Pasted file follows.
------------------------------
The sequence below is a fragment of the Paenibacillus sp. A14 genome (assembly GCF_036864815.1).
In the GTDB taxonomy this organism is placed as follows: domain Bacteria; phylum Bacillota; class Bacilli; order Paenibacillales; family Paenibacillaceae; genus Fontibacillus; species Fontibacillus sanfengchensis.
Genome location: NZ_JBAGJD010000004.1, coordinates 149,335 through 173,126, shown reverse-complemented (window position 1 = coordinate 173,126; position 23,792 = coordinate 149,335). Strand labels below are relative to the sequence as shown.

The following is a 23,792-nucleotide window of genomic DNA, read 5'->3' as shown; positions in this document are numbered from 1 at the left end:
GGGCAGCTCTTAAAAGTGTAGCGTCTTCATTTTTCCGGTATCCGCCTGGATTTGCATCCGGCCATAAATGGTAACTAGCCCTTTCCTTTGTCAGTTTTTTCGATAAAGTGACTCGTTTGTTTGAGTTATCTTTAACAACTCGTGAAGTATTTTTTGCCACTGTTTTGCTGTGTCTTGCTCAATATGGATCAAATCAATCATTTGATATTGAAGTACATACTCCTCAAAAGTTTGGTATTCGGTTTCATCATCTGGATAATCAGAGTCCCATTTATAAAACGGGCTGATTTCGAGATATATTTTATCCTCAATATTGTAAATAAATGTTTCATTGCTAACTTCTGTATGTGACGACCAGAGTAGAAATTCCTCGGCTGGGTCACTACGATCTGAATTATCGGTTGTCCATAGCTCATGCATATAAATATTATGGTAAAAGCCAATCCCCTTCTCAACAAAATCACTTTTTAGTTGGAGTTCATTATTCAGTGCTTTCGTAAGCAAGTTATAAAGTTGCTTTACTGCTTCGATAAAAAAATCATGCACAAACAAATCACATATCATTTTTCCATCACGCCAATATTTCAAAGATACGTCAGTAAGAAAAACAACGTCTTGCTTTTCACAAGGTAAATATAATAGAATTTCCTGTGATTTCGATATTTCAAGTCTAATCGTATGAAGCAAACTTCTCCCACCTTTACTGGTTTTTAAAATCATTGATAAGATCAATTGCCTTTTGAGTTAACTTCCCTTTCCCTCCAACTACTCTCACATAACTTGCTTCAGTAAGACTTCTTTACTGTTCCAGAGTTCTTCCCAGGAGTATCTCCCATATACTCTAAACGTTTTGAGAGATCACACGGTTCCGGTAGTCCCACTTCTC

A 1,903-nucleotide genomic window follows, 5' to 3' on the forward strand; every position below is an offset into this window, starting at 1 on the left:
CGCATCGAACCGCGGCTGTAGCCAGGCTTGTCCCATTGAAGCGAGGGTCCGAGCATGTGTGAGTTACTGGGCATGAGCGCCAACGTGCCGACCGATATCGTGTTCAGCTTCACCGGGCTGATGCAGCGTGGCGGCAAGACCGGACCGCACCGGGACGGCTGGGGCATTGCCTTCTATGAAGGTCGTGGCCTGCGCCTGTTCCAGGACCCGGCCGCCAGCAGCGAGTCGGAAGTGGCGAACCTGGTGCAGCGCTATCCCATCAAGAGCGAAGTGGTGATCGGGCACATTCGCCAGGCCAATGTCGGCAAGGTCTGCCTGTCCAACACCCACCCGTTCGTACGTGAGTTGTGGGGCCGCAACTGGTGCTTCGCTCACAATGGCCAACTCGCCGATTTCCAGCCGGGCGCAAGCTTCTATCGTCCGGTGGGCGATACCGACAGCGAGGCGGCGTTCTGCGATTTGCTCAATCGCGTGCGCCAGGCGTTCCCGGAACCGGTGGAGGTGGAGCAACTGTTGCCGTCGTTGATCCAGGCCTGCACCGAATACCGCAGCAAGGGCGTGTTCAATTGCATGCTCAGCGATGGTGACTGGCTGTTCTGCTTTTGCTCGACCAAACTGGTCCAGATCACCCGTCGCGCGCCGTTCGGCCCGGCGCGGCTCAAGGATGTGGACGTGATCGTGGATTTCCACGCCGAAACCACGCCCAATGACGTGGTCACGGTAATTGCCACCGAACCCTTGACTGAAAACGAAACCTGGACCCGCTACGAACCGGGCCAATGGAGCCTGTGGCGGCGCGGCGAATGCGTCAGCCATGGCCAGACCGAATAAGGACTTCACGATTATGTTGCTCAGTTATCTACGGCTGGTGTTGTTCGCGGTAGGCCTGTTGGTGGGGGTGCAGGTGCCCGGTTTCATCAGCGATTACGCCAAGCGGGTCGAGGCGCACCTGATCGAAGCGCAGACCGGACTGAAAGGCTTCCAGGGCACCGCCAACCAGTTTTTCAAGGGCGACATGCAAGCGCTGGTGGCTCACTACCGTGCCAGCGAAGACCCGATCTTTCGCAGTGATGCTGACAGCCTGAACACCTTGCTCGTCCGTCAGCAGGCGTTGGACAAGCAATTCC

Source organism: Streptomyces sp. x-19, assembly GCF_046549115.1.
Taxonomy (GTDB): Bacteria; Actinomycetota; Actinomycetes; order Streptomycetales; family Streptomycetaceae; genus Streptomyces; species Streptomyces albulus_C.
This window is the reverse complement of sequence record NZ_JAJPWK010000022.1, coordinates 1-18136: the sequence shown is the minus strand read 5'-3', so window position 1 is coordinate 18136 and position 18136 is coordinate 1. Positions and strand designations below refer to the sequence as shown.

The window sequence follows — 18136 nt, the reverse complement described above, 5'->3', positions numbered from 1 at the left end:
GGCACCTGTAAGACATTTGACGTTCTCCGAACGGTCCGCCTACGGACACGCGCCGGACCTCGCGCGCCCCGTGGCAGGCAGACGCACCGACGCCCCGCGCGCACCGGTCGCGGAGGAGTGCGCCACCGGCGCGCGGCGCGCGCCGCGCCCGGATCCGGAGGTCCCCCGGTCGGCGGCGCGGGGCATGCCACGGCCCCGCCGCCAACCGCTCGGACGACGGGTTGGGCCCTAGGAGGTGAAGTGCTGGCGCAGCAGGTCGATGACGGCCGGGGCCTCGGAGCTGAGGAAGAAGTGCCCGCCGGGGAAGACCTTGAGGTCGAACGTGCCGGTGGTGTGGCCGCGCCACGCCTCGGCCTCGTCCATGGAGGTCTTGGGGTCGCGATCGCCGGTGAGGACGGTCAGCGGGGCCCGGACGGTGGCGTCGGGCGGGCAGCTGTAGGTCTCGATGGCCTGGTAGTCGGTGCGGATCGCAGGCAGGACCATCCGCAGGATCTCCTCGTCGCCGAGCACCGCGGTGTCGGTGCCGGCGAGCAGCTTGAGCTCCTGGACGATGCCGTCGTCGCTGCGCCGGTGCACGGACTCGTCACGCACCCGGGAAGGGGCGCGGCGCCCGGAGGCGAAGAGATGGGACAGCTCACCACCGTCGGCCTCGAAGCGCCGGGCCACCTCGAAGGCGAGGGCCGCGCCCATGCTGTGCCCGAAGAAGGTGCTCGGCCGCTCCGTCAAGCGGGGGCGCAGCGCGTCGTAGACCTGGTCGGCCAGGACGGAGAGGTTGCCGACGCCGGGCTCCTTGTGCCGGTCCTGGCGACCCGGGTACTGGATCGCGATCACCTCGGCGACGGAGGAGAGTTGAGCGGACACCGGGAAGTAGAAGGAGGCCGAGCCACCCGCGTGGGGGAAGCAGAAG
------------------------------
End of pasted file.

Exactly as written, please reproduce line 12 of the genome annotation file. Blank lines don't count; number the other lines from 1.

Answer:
GGCACCTGTAAGACATTTGACGTTCTCCGAACGGTCCGCCTACGGACACGCGCCGGACCTCGCGCGCCCCGTGGCAGGCAGACGCACCGACGCCCCGCGCGCACCGGTCGCGGAGGAGTGCGCCACCGGCGCGCGGCGCGCGCCGCGCCCGGATCCGGAGGTCCCCCGGTCGGCGGCGCGGGGCATGCCACGGCCCCGCCGCCAACCGCTCGGACGACGGGTTGGGCCCTAGGAGGTGAAGTGCTGGCGCAGCAGGTCGATGACGGCCGGGGCCTCGGAGCTGAGGAAGAAGTGCCCGCCGGGGAAGACCTTGAGGTCGAACGTGCCGGTGGTGTGGCCGCGCCACGCCTCGGCCTCGTCCATGGAGGTCTTGGGGTCGCGATCGCCGGTGAGGACGGTCAGCGGGGCCCGGACGGTGGCGTCGGGCGGGCAGCTGTAGGTCTCGATGGCCTGGTAGTCGGTGCGGATCGCAGGCAGGACCATCCGCAGGATCTCCTCGTCGCCGAGCACCGCGGTGTCGGTGCCGGCGAGCAGCTTGAGCTCCTGGACGATGCCGTCGTCGCTGCGCCGGTGCACGGACTCGTCACGCACCCGGGAAGGGGCGCGGCGCCCGGAGGCGAAGAGATGGGACAGCTCACCACCGTCGGCCTCGAAGCGCCGGGCCACCTCGAAGGCGAGGGCCGCGCCCATGCTGTGCCCGAAGAAGGTGCTCGGCCGCTCCGTCAAGCGGGGGCGCAGCGCGTCGTAGACCTGGTCGGCCAGGACGGAGAGGTTGCCGACGCCGGGCTCCTTGTGCCGGTCCTGGCGACCCGGGTACTGGATCGCGATCACCTCGGCGACGGAGGAGAGTTGAGCGGACACCGGGAAGTAGAAGGAGGCCGAGCCACCCGCGTGGGGGAAGCAGAAG